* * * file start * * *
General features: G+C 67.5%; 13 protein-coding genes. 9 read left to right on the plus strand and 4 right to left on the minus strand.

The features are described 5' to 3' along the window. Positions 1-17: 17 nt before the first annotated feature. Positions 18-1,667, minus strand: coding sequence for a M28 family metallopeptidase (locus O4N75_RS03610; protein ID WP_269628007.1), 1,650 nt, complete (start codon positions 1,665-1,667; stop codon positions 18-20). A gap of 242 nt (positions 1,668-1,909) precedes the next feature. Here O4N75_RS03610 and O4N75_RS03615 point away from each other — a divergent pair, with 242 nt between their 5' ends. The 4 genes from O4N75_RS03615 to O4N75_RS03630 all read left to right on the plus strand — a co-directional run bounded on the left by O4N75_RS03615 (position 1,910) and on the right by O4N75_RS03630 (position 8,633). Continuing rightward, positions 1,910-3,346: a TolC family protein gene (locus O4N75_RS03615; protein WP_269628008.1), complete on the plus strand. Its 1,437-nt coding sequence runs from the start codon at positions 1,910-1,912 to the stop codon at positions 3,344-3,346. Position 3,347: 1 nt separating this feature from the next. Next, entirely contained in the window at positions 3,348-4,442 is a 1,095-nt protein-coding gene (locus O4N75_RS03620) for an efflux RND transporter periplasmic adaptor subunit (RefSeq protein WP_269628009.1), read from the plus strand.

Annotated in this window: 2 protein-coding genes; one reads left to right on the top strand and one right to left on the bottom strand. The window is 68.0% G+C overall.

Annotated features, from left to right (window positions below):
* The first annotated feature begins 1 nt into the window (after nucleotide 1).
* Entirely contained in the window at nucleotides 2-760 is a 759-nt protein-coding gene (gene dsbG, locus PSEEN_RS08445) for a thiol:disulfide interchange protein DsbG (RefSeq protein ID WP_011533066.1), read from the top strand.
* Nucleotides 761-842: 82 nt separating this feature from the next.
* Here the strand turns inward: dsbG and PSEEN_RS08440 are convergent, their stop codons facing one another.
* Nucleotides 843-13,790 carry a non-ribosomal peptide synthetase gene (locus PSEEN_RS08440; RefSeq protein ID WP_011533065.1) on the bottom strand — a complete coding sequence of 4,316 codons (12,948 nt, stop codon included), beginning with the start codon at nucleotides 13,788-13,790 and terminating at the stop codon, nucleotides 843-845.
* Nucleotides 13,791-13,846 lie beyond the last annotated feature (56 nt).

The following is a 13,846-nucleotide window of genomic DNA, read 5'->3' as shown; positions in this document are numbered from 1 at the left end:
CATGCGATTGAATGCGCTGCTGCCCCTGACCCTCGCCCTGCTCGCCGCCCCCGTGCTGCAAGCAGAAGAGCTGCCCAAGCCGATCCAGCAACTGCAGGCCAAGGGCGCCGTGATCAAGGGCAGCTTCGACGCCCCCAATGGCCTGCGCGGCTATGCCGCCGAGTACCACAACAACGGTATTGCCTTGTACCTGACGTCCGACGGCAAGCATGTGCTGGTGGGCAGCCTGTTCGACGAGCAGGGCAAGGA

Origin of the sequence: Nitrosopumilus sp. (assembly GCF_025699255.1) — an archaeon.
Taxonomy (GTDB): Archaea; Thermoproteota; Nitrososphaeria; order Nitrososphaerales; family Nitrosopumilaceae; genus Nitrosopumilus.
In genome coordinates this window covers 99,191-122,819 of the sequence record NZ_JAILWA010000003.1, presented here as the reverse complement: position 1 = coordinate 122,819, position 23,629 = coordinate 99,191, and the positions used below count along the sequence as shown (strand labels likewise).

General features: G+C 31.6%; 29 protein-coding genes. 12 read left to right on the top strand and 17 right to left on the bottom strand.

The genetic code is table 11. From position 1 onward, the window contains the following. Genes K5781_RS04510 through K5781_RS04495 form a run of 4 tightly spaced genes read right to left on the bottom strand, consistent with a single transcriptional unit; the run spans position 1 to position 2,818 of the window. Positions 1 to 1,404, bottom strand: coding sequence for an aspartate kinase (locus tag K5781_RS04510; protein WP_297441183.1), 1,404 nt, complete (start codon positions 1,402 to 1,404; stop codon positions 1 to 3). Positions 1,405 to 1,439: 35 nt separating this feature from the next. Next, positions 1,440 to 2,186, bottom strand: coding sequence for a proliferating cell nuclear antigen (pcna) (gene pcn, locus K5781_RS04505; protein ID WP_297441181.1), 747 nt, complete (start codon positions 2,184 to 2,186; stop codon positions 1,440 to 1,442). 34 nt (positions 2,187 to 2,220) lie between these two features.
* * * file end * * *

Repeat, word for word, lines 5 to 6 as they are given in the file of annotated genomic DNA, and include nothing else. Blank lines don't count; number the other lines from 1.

* The first annotated feature begins 1 nt into the window (after nucleotide 1).
* Entirely contained in the window at nucleotides 2-760 is a 759-nt protein-coding gene (gene dsbG, locus PSEEN_RS08445) for a thiol:disulfide interchange protein DsbG (RefSeq protein ID WP_011533066.1), read from the top strand.